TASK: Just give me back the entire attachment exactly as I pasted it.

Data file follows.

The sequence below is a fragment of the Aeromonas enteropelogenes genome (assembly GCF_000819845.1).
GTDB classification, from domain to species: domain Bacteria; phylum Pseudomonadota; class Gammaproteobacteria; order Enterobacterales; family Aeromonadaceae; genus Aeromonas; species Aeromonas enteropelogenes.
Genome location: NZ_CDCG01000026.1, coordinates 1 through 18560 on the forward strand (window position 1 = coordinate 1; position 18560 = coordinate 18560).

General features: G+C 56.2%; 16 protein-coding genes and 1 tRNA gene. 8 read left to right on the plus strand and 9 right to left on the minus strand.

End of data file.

The sequence below is a fragment of the Aeromonas enteropelogenes genome (assembly GCF_000819845.1).
GTDB classification, from domain to species: domain Bacteria; phylum Pseudomonadota; class Gammaproteobacteria; order Enterobacterales; family Aeromonadaceae; genus Aeromonas; species Aeromonas enteropelogenes.
Genome location: NZ_CDCG01000026.1, coordinates 1 through 18560 on the forward strand (window position 1 = coordinate 1; position 18560 = coordinate 18560).

General features: G+C 56.2%; 16 protein-coding genes and 1 tRNA gene. 8 read left to right on the plus strand and 9 right to left on the minus strand.